Pointed questions for the Comelec chair
Commission on Elections Chair Sixto Brillantes has the right of it when he says that the 60-30-10 pattern of voting that was observed by concerned netizens in data posted by the Comelec’s transparency server for the senatorial race was not indicative of fraud. But then he spoils it all when he explains his reasoning.
He is quoted in this newspaper as saying, “Definitely, there was no fraud. I’m sure of that because the pattern that they’re saying (if true) would mean that it was programmed. Definitely, it was not programmed.”
Notice, Reader, that Brillantes is actually agreeing with the fraud/conspiracy theorists that the 60-30-10 voting pattern for senators means there was fraud, i.e., that the machines were programmed to result in such a pattern. He then declares emphatically that the machines were not programmed. A declaration which, presumably, he expects us to take on faith, because there was no time for a review of the source code by interested parties as the law provides. Unfortunately, given the many times he has been caught in what can only politely be termed as “inaccuracies”—I will give some examples anon—taking him on faith can only mean that either one is utterly naive, or that one is his mother.
But let us see where his reasoning leads us: The 60-30-10 pattern can only mean that the machines were programmed. The machines were NOT programmed. Therefore, the pattern could not have occurred. Which, of course, flies in the face of what the transmitted results from the Comelec’s own transparency servers reveal. But Brillantes has never been one to let the facts get in the way of his story or his conclusions.
So why did I start this column by saying that Brillantes was in the right of it? Well, because a 60-30-10 pattern in the senatorial results does not necessarily mean that fraud was committed, or, as the conspiracy/fraud advocates claim, that the results are statistically impossible/improbable). It is merely the law of large numbers (LLN) at work.
According to the LLN, the average of the results obtained from a large number of trials should be close to the expected value, and will tend to become closer as more trials are performed. Applying that to our elections, the number of trials would refer to the transmissions from the PCOS (precinct count optical scan) machines, and the expected value would be what the Filipino voters really wanted (the will of the people).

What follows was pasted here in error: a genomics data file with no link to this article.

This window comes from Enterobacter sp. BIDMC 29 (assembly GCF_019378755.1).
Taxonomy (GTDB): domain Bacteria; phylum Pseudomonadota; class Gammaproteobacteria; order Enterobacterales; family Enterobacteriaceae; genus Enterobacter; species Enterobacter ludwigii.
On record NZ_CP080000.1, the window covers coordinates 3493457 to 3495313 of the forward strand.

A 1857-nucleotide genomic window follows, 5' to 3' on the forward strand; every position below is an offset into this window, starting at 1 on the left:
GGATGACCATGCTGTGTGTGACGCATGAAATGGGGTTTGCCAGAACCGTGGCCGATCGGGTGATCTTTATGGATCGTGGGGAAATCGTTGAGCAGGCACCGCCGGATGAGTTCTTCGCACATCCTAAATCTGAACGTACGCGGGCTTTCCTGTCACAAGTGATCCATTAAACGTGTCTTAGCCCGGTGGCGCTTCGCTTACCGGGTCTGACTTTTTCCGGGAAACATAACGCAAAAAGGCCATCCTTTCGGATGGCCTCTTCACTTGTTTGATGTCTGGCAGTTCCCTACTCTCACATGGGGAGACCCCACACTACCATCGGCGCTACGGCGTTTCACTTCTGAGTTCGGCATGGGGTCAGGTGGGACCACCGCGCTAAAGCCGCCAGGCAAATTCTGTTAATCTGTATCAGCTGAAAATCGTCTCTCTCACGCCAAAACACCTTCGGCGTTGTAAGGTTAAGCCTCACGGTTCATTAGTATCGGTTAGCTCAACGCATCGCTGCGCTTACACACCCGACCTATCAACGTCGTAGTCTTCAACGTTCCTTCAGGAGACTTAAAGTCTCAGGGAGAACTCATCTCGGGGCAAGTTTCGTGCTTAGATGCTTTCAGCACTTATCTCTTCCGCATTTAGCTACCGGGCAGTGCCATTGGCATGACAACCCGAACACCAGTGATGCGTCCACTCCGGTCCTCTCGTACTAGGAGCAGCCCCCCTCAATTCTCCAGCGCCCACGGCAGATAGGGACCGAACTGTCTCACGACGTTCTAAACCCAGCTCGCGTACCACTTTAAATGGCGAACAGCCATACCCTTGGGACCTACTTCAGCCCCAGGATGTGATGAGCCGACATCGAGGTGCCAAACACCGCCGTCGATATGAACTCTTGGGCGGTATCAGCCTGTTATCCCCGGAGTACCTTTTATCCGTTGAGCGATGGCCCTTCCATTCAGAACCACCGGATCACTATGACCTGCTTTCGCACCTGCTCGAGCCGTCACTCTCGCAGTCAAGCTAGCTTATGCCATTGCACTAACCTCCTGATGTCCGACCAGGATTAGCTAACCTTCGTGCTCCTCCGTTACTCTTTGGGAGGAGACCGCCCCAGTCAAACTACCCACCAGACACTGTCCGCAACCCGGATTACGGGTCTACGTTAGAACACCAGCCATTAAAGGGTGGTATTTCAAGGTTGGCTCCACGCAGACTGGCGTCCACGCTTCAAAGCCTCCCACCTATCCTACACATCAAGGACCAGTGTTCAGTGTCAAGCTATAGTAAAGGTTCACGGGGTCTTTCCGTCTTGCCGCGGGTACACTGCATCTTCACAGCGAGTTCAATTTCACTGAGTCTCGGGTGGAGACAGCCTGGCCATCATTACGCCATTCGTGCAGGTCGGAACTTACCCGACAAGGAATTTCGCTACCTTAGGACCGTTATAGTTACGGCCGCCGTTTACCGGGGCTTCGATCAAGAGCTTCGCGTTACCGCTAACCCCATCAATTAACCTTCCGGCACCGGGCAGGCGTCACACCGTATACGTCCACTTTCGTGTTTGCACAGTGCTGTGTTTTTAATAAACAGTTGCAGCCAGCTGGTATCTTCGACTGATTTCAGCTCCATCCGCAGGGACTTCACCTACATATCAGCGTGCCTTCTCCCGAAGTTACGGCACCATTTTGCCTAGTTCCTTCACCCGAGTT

Now, if the 60-30-10 pattern had also been reflected from the regional votes, that would arouse my suspicions, more so with provincial votes, and so on down the line. And the Reader will be relieved to know that while the national pattern was 60-30-10 consistently, the regional pattern did not exhibit such consistency.
However, before we sit back and relax, it must be pointed out that the controversy—much ado about nothing, really—involved only the senatorial race. And in the overall scheme of things, that means 12 positions from a total of at least 15,000 electoral positions at stake. That there may not have been fraud in the senatorial elections—at least insofar as the 60-30-10 argument is concerned—does not mean that there has been no fraud at the local level (and I include the congressional races in this category, although they are legally national positions).
And here is where we start listing down the many “inaccuracies,” as well as the sins of omission and commission that Brillantes has been caught committing, not necessarily in any order, chronological or significant.
On Election Day and immediately after, Brillantes was bragging about how only 200 (originally 258) out of the around 78,000 PCOS machines were defective. And how the midterm elections were more successful than the 2010 election, particularly with regard to the speed of the results. And he held this view, in spite of contrary reports of various election watchdogs like Kontra Daya, National Citizens’ Movement for Free Elections, and Automated Election System Watch.
Well, I read a news report yesterday that he finally admitted that 25 percent of the PCOS machines had suffered from “technical glitches.” But what is more significant is that he apparently deliberately withheld this information (or denied the watchdog reports) because “it might have created problems.” Excuse me?
Even more disturbing is that these “glitches” included the failure of the PCOS machines to transmit the election results electronically—and therefore meant that the compact flash cards had to be taken out of the machines and transported physically to the canvassing centers (with everything that could happen on the way). Brillantes blamed the telcos for this, until the telcos issued a statement that they had experienced no signal problems on that day.
And the most disturbing problem is that the delays in transmission lasted for as many as four days—which then raises the question: Weren’t the PCOS machines supposed to have been sealed by then? Why was transmission taking place so late in the game?
Brillantes must also answer other questions, such as: What is the Comelec going to do about the fact that Smartmatic lied to the Supreme Court, in effect saying that it had the right to grant a perpetual license to the Comelec to use the software (read source code)? Or: How is the Comelec going to justify that it paid $10 million for the source code just before the elections, when that was supposed to be part of the deal with Smartmatic?
And finally, how is Brillantes going to justify the confidential/intelligence funds he has been “sharing” with his Comelec commissioners? (Only Gus Lagman returned the money.)
As one newspaper editorial said: Time to go.
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